Holistic Understanding Needed
How do we address bullying and victimization of children and adolescents with psychiatric disorders? Should interventions be different than those aimed at bullying/victimization of kids in general? To explore these questions, we may need to review some older studies on the subject, namely that by Kumpulainen, Rasanen, & Puura in 2001. In order to understand the relationship between bullying, psychiatric disorders, and subsequently, the utilization of mental health interventions in addressing bullying and victimization, these researchers carried out a study with students drawn from districts across Finland. The team had noted a myriad of research highlighting high instances of depression and other mental health diagnoses among bullies, victims, and bully-victims (those who both bully and are victims of bullying). As such, Kumpulainen et al. (2001) stressed the importance for mental health clinicians treating children and adolescents to address clients’ presenting problems with a holistic understanding of the bullying dynamic as a far reaching social stressor.
Assessing Mental Health Status
Participants, their parents, and teachers were required to complete a series of questionnaires to assist the researchers in understanding participants’ mental health status. The questionnaires included the Children’s Depression Inventory (CDI) (Kovacs, 1980, 1992), the 31-item Rutter A2 Scale (Rutter et al., 1970), and the 27-item Rutter B2 Scale (Rutter, 1967). In the next phase of the study, a subsample was randomly chosen and participants in this category, along with their parents, were interviewed separately by child psychiatrists or well trained registrars. The interview screened for emotional, behavioral, and general psychiatric disturbances among the children.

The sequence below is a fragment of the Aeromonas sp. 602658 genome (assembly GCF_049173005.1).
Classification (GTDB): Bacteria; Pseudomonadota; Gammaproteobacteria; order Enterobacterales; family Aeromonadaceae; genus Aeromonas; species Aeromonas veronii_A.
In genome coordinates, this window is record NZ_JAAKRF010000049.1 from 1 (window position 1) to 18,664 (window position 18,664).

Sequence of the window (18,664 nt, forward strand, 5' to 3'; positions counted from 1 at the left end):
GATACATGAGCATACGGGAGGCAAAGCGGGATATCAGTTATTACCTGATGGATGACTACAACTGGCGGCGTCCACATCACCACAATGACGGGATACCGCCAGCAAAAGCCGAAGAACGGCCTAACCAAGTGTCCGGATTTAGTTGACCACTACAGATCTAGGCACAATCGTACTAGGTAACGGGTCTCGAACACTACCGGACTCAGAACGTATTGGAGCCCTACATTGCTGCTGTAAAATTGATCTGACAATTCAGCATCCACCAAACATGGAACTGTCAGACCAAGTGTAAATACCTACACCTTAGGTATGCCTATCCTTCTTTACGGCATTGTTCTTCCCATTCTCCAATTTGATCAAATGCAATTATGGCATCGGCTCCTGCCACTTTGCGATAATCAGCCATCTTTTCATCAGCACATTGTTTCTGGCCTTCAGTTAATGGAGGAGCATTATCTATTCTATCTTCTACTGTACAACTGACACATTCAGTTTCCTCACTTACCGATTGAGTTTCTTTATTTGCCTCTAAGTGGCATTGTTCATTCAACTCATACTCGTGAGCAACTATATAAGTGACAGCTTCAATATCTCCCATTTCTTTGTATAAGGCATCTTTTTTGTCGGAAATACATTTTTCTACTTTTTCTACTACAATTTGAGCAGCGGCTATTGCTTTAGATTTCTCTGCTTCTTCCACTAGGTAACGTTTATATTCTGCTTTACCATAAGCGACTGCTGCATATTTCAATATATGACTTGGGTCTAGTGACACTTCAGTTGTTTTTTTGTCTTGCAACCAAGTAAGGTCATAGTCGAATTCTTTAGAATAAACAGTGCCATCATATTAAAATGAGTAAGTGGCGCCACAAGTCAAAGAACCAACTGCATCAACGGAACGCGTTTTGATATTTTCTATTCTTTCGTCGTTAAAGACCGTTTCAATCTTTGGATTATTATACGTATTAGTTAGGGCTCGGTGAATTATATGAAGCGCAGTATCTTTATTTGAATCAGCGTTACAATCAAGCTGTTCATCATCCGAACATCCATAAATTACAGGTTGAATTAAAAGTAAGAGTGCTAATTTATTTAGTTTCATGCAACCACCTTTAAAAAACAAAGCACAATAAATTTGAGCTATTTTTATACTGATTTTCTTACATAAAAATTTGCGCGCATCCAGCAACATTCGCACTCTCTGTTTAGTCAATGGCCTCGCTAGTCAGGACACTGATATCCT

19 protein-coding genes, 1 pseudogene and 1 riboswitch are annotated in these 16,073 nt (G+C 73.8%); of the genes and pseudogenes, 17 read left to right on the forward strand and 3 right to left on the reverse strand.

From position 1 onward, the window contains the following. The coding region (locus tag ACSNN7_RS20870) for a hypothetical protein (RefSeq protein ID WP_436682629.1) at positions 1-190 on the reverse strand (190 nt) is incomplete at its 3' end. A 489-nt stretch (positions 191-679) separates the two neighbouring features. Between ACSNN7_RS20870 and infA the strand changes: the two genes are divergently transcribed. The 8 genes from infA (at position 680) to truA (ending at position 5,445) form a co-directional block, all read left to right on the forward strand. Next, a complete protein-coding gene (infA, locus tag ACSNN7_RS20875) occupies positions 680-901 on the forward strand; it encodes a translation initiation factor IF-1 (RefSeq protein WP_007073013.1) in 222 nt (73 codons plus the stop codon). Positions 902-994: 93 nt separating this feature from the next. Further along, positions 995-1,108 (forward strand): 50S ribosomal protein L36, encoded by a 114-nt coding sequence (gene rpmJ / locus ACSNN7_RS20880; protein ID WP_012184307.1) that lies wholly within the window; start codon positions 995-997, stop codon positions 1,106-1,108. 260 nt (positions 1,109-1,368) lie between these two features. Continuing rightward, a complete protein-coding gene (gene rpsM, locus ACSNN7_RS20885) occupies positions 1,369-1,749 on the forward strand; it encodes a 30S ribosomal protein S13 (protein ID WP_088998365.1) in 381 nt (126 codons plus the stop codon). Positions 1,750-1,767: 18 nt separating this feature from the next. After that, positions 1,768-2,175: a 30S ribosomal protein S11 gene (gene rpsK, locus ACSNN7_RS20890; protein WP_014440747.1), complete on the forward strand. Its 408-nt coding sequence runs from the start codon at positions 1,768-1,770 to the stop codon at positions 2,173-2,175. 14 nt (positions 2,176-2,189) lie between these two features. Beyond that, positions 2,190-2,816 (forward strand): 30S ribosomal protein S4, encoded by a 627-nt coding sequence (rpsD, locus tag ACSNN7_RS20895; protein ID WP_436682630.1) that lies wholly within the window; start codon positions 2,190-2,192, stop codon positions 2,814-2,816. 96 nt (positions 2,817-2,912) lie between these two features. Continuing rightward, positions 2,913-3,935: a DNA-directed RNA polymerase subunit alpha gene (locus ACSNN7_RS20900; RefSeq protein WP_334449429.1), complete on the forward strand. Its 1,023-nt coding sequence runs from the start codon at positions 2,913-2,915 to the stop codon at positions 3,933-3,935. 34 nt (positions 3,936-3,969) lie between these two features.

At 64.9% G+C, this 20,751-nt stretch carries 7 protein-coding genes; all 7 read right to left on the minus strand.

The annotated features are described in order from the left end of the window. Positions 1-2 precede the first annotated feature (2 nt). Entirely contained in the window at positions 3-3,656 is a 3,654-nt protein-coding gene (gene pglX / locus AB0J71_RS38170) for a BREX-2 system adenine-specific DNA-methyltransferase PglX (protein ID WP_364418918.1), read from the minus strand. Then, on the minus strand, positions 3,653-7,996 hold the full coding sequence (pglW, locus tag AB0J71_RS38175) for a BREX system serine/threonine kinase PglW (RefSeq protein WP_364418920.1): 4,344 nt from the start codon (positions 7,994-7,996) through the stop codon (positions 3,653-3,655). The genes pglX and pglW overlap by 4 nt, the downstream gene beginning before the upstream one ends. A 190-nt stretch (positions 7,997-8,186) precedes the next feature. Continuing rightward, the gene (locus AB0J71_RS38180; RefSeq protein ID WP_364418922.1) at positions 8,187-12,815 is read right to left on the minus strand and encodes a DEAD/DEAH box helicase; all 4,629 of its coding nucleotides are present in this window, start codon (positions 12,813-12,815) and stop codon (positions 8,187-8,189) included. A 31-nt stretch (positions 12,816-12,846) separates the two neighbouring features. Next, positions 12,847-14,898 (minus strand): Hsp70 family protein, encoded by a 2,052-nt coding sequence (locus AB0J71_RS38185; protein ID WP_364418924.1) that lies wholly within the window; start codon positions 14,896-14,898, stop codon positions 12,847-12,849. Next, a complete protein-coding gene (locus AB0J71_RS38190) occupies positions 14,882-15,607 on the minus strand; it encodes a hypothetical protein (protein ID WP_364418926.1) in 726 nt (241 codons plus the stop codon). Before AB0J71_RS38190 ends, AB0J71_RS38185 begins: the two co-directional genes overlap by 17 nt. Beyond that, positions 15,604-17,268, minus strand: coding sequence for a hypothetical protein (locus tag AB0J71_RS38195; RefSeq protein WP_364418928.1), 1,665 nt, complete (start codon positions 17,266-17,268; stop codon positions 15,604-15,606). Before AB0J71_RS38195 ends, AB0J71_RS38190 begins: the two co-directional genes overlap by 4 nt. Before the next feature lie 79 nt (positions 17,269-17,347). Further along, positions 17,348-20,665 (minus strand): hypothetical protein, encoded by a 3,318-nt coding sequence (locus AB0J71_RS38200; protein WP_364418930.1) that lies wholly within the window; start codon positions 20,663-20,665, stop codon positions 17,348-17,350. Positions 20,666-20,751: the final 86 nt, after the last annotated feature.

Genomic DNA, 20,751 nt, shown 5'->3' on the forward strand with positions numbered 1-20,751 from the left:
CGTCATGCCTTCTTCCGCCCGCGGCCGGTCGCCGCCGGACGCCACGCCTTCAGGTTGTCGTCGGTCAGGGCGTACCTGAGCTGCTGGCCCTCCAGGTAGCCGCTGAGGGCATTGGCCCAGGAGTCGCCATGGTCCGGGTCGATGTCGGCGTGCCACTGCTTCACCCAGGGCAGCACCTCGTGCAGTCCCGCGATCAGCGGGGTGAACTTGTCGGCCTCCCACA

The results of the 2001 study indicated that most of the children involved in bullying, especially the bullies and bully-victims, also had psychiatric disorders. Among bullies: “Nearly one-third had attention deficit disorder (29.2%), 12.5% had depression, and 12.5% had oppositional/conduct disorder” (Kumpulainen et al, 2001, p. 106). Among bully-victims, Oppositional/Conduct disorder was most common at 21.5%, followed by depression at 17.7% and attention deficit disorder at 17.7%. Among victims, Attention deficit disorder was also common at 14.4%, followed by depression at 9.6% and anxiety at 8.7%.
Children involved in bullying and victimization were also more likely to have had contact with a mental health clinician both throughout their lifetime and over the course of the last three months. Kumpulainen et al. (2001) hypothesize that children involved in bullying are more often escalated to mental health clinicians because parents are highly concerned and/or irritated by their child’s involvement. If the researchers’ prediction is accurate, children whose mental health concerns are less visible and/or irritating to parents may not as easily be escalated to a professional intervention.
Is it surprising that depression was more common in the bullies and bully-victims than in those victims who do not bully others? Could it mean that more of the “victims-only” had effective coping skills or social support than did the group of their bully peers? On the other hand, it may indicate that depression (or depression on top of other psychiatric conditions) can more easily lead youth to bully others. Did the results of the study present a more holistic understanding of the bullying dynamic?
Kovacs, M. 1992. Children’s Depression Inventory. New York: MHS.
Kumpulainen, K., Rasanen, E., Puura, K. (2001). Psychiatric disorders and the use of mental health services among children involved in bullying. Aggressive Behavior, 27: 102-110.
Rutter, M. 1967. A children’s behaviour questionnaire for completion by teachers: preliminary findings. Journal of Child Psychology Psychiatry 8:1–11.
Rutter, M, Tizard, J.R., & Whitmore, K. 1970. Education, health and behaviour. London: Longmans.